Relationships & Your Heart: Understanding The Pain Of Heartbreak

Relationships & Your Heart: Understanding The Pain Of Heartbreak

Heartbreak is not just the stuff of poets and balladeers. Associated feelings of grief, loss, loneliness, or even anger can take a toll on us physically and emotionally.

The side effects of nurturing a broken heart can have a negative impact on the heart health, not to mention creating potential for both physical and damage.

We’re continuing our celebration of American Heart Month by unwrapping how heartbreak affects our brain, and perhaps finding some solace in understanding the pain we might experience.

When Your Heart Hurts Your Brain

Have you ever felt like a breakup was literally painful?

It’s not just a metaphor. Research shows that our brain fires up the same regions during heartbreak as it does when we experience physical pain. It's as if our gray matter doesn't quite distinguish between a stubbed toe and a shattered heart.

While it seems extreme, our brains on heartbreak can trigger negative responses including depression, intense cravings or addictive behavior, and in the absolute worst scenarios self-harm or suicidal thoughts.

When heartache hits, it sparks changes in brain chemicals like dopamine and oxytocin, leading to physical symptoms that are all too real. 

Then there's cortisol, the stress hormone. High levels of cortisol can alter your thinking and make that pint of rocky road seem like a reasonable dinner choice. Your brain is doing its best to adapt to your new single status, but it can be a bit of a messy process.

“It’s all in your head” is a common mischaracterization of our response to love lost. The emotions may start there but the physical response can be widespread.

When your ex's memory pops up, it's not just “the blues” you're dealing with. Your body can throw a full-scale protest, complete with headaches, sleeplessness, and that infamous weight change (hello, ice cream craving at 2 a.m.). Emotional and physical pain are intertwined. Sticks and stones can break…wrong! Yes, words absolutely can hurt you.

The Heart of the Matter

Now, before you start worrying that a broken heart might literally strike you down – let's talk about broken heart syndrome. 

Yes, it’s a real thing, and it can be serious.

Broken heart syndrome can mimic a heart attack and, although rare, can be fatal. It's more common in women but tends to hit men harder. This syndrome can cause a weakening of the heart muscles as a response to severe physical or emotional stress. No need to panic though, it’s very uncommon and, in most cases, reversible. 

Mending the Heart and Mind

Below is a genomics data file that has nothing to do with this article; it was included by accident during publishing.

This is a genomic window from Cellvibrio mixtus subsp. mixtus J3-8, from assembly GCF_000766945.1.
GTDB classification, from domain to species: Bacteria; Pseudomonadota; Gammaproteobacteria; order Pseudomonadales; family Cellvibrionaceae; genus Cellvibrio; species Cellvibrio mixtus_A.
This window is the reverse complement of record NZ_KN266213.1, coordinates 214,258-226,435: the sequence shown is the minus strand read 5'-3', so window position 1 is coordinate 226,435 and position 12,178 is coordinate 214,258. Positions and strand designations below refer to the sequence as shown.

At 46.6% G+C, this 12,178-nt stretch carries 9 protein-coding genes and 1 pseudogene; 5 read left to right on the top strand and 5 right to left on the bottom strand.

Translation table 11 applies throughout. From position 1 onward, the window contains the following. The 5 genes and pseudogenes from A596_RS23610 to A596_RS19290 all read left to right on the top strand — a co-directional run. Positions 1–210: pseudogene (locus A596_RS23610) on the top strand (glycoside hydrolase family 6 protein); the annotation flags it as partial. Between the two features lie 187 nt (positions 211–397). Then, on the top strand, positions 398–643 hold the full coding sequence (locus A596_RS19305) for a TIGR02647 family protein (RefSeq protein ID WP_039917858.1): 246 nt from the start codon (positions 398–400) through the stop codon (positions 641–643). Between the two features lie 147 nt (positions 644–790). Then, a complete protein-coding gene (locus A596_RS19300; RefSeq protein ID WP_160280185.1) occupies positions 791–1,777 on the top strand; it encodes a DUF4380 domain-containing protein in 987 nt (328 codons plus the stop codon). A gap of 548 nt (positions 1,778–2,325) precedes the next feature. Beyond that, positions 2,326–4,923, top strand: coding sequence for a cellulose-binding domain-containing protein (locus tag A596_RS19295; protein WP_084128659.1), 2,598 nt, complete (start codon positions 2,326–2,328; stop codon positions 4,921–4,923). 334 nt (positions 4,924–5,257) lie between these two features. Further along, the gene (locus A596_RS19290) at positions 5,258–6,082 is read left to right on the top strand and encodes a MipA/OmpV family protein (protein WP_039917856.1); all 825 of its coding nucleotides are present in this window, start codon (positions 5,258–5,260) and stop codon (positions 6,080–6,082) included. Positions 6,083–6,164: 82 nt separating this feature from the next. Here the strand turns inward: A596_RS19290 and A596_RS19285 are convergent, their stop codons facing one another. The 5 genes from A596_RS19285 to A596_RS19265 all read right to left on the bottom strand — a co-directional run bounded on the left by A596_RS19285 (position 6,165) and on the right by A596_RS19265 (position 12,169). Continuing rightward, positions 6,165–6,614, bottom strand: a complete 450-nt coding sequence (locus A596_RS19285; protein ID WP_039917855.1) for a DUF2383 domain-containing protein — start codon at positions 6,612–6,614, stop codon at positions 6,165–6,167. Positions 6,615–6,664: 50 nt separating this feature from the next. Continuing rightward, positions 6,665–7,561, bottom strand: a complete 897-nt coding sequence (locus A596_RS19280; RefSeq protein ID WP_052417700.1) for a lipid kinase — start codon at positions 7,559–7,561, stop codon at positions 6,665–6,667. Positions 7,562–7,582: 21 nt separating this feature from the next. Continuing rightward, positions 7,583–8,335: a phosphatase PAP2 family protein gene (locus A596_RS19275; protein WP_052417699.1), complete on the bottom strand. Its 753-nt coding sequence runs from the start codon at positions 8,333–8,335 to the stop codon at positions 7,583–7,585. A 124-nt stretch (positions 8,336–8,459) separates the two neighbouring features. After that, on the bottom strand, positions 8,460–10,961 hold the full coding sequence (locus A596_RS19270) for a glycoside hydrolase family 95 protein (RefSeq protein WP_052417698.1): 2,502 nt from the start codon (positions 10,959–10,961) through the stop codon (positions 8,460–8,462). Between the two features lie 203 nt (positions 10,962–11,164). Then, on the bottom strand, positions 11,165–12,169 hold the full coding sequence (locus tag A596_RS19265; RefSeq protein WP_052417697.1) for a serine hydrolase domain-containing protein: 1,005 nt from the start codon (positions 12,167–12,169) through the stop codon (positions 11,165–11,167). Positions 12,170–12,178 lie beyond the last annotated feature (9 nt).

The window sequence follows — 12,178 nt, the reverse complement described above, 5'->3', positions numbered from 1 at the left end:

So, how to cope when your heart feels like it's gone through a shredder?

Recognize that what you're feeling is a normal, physiological response. You might be a mess, but you're most certainly not weak or being dramatic. You're human and your body is having valid reactions to a traumatic emotional event.

Be patient with yourself. Healing is not always a straight line from feeling bad to feeling better. You may experience emotional and physical peaks and valleys. Again, it’s a normal response.

Engage in self-care practices that resonate with you. Spend time around friends or family who genuinely support you. Take good care of you – recall your wellness priorities: nutrition, hydration, sleep, exercise, and stress management. Make time for activities that you enjoy or give you space to heal emotionally. That could be time spent outdoors, a good book, creating art, doing some calming yoga sessions, breathing exercises or meditation.

Self care isn’t just a trendy hashtag. It’s an essential part of healing. Keep your social network close – friends and family can be the emotional scaffolding you need.

Lastly, if recovering from heartbreak begins to feel overwhelming, don’t discount the value of speaking with a professional. Seeking therapy is widely accepted as a smart, proactive self-help action. Just like your car needs new oil and a filter occasionally, speaking with a qualified professional can serve as a tune-up for your mental health.

An outside perspective can help you navigate your emotions and help you begin rebuilding after heartbreak.

Mending the Heart and Mind

Heartbreak may be gut-wrenching but it may also present you with an opportunity for growth. We’ve discussed many of the negative outcomes potentially triggered by heartbreak, but a deep emotional experience that can also trigger self reflection and the adoption of new healthy habits, new positive surroundings, a new perspective and, eventually, new love. 

Understanding the common physical and emotional responses to heartbreak may allow you to better navigate the choppy waters of a breakup. And hey, while you're riding the heartbreak wave, don't forget – this too shall pass.

It might pass like a kidney stone, but it'll pass.

So there you have it, a little science, a bit of wisdom, and a dash of hope for anyone navigating the tumultuous seas of a broken heart. It's a journey, and while there's no express lane out of Heartbreak Hotel, understanding the roadmap of pain can at least assure you that your feelings are valid, and with time, you'll find your way back to wholehearted living.

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